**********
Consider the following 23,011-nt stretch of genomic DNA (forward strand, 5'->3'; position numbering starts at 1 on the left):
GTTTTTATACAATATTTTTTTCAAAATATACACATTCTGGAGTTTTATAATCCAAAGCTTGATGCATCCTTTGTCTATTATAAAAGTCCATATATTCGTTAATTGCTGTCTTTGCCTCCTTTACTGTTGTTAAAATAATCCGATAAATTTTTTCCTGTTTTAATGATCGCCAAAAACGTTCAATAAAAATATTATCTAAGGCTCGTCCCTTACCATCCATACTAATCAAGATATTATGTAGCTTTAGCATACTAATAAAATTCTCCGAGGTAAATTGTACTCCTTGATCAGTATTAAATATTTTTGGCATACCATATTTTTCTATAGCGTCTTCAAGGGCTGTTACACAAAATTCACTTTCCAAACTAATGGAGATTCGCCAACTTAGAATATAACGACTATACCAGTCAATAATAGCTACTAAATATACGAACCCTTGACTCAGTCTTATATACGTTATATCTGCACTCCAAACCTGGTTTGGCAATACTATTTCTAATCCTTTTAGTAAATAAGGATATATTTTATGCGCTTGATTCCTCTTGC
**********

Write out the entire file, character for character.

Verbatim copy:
Consider the following 23,011-nt stretch of genomic DNA (forward strand, 5'->3'; position numbering starts at 1 on the left):
GTTTTTATACAATATTTTTTTCAAAATATACACATTCTGGAGTTTTATAATCCAAAGCTTGATGCATCCTTTGTCTATTATAAAAGTCCATATATTCGTTAATTGCTGTCTTTGCCTCCTTTACTGTTGTTAAAATAATCCGATAAATTTTTTCCTGTTTTAATGATCGCCAAAAACGTTCAATAAAAATATTATCTAAGGCTCGTCCCTTACCATCCATACTAATCAAGATATTATGTAGCTTTAGCATACTAATAAAATTCTCCGAGGTAAATTGTACTCCTTGATCAGTATTAAATATTTTTGGCATACCATATTTTTCTATAGCGTCTTCAAGGGCTGTTACACAAAATTCACTTTCCAAACTAATGGAGATTCGCCAACTTAGAATATAACGACTATACCAGTCAATAATAGCTACTAAATATACGAACCCTTGACTCAGTCTTATATACGTTATATCTGCACTCCAAACCTGGTTTGGCAATACTATTTCTAATCCTTTTAGTAAATAAGGATATATTTTATGCGCTTGATTCCTCTTGC